But he chafed against the galling yoke, and his discontent was fostered by flattering prophets, who constantly preached insurrection, and by the thoughtless multitude who madly applauded their advice. He secretly sought the assistance of Egypt, the implacable enemy of Babylon. Jeremiah was one of the few who preserved calmness and prudence amidst the giddy hopes and schemes; he insisted upon a fair fulfilment of the engagements to which the king was pledged; in this he saw the only means of safety; even to his captive brethren in Babylon he sent, in a letter, a similar counsel : Build houses and dwell in them, plant gardens and eat their fruit; ... see the peace of the city whither you are led captives, and pray for it to the Lord; for its peace will be your peace also ;' in seventy years they would be brought back rejoicing into their own land; till then they should suffer in trustful patience.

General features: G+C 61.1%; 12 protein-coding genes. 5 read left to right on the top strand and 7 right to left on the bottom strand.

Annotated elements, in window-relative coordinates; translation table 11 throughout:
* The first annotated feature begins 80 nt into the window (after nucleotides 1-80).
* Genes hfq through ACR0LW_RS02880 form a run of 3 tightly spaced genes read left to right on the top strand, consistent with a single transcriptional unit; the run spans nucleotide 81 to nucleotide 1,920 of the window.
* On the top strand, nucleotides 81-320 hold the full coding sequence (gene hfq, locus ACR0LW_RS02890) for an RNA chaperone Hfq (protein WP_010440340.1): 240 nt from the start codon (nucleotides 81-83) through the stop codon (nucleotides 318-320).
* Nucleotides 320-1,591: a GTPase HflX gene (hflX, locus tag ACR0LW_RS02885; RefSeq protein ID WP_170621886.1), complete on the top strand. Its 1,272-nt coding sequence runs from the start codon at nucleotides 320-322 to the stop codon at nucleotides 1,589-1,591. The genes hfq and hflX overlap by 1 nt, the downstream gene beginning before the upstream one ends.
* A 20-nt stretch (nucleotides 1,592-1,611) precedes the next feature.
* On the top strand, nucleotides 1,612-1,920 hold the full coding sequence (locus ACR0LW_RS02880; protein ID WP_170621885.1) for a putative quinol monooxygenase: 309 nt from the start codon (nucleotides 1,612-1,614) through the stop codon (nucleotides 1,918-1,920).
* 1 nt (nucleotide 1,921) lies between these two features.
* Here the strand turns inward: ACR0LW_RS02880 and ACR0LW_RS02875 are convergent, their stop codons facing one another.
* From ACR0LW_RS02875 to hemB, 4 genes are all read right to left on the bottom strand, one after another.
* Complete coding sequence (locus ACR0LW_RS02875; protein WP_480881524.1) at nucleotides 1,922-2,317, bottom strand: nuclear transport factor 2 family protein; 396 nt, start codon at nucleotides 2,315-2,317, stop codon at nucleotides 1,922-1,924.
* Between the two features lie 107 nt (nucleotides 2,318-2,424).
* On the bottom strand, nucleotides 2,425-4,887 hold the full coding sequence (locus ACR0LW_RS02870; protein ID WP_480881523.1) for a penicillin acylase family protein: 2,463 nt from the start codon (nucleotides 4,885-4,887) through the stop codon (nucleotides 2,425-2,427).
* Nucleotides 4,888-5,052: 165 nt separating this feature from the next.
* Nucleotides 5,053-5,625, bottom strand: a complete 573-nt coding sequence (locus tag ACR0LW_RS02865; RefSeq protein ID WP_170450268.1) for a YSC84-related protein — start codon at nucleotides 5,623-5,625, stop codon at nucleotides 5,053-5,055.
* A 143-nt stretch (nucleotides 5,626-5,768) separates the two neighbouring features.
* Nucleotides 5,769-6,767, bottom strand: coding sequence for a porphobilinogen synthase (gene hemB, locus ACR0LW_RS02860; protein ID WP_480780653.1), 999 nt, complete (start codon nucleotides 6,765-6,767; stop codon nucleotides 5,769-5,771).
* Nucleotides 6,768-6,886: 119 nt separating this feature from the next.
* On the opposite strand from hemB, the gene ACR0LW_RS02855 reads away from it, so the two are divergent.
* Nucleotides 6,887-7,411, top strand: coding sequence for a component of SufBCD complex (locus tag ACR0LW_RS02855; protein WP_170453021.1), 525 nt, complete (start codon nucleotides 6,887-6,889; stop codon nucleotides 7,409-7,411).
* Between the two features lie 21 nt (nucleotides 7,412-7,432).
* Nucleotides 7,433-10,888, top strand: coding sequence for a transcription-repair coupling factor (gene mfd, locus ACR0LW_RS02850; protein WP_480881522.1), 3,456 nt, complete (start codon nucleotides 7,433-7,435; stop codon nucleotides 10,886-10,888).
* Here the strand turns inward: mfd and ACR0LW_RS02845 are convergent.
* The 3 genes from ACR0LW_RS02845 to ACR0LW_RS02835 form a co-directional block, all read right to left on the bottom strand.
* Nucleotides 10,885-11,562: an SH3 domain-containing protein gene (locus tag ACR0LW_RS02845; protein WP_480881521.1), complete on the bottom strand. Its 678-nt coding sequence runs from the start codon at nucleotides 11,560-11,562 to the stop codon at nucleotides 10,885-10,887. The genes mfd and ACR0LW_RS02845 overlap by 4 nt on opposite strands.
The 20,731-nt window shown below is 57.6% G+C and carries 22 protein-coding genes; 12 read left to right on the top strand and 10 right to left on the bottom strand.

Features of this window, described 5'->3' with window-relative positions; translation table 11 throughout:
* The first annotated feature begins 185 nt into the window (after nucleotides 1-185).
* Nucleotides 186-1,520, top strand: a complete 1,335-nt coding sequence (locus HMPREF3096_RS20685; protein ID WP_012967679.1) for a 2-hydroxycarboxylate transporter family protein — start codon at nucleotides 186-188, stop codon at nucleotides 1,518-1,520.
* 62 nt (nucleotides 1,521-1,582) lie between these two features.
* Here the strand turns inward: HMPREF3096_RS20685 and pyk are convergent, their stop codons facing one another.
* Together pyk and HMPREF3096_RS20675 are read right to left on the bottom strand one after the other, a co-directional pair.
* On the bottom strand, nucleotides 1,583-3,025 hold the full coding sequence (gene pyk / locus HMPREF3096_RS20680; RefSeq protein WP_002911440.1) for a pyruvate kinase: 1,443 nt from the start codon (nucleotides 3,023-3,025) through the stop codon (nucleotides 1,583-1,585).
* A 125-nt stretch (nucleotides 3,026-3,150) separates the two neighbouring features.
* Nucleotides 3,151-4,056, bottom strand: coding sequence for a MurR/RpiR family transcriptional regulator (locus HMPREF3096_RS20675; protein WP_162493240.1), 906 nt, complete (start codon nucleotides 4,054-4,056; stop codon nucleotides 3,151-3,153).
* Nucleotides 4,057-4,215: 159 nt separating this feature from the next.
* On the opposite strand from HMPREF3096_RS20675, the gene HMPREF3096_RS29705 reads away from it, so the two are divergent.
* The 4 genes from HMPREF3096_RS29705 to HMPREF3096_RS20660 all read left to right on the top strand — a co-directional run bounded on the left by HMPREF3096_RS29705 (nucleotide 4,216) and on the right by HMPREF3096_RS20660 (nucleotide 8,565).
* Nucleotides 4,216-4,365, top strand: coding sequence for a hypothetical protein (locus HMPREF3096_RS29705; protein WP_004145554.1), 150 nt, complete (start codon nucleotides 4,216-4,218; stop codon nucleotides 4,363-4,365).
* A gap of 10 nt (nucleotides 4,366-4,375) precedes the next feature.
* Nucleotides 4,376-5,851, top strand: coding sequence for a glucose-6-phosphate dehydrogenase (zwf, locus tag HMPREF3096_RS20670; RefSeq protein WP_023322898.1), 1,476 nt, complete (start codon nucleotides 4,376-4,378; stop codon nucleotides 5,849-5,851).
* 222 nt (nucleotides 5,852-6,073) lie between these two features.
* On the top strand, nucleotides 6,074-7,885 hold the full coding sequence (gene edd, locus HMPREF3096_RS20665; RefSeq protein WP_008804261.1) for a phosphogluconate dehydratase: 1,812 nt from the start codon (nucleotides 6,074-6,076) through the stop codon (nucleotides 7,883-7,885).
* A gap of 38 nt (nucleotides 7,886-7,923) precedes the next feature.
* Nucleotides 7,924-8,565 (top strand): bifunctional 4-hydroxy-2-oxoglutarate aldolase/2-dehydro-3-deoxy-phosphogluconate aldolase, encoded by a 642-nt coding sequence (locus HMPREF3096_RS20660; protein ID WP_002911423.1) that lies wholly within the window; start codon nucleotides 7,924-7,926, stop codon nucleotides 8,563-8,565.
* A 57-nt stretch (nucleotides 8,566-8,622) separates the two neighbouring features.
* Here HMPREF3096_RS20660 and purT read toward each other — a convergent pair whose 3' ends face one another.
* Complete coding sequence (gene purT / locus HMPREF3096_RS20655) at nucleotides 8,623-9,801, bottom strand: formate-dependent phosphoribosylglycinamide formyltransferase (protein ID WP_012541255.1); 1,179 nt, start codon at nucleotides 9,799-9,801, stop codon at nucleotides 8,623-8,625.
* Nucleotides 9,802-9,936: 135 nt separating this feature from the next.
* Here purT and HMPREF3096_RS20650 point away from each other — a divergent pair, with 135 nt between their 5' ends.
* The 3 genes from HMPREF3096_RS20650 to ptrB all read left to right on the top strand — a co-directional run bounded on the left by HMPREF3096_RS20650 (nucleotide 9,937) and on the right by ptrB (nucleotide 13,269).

The king was deaf alike to Jeremiah's entreaties, arguments, and bitter reproof. He entered into an alliance with Psammethis II. king of Egypt, and in the ninth year of his reign (590) he openly declared his revolt against the Chaldees by withholding the stipulated tribute. The Babylonian troops stationed in Syria marched at once against Jerusalem and besieged it: but being informed of the approach of an Egyptian army, they retreated northwards. However, Nebuchadnezzar himself now advanced with a vast army; he remained at Riblah, while he sent his troops southwards. Jerusalem was besieged. In vain Jeremiah advised again a timely surrender. After eighteen months, the famine in the town was so fearful that the people were seized by frenzy and despair ; the most horrible deeds of atrocity were committed to satisfy the maddening hunger. At last king Zedekiah and many of his soldiers escaped from the city, but the army was routed, Zedekiah himself and his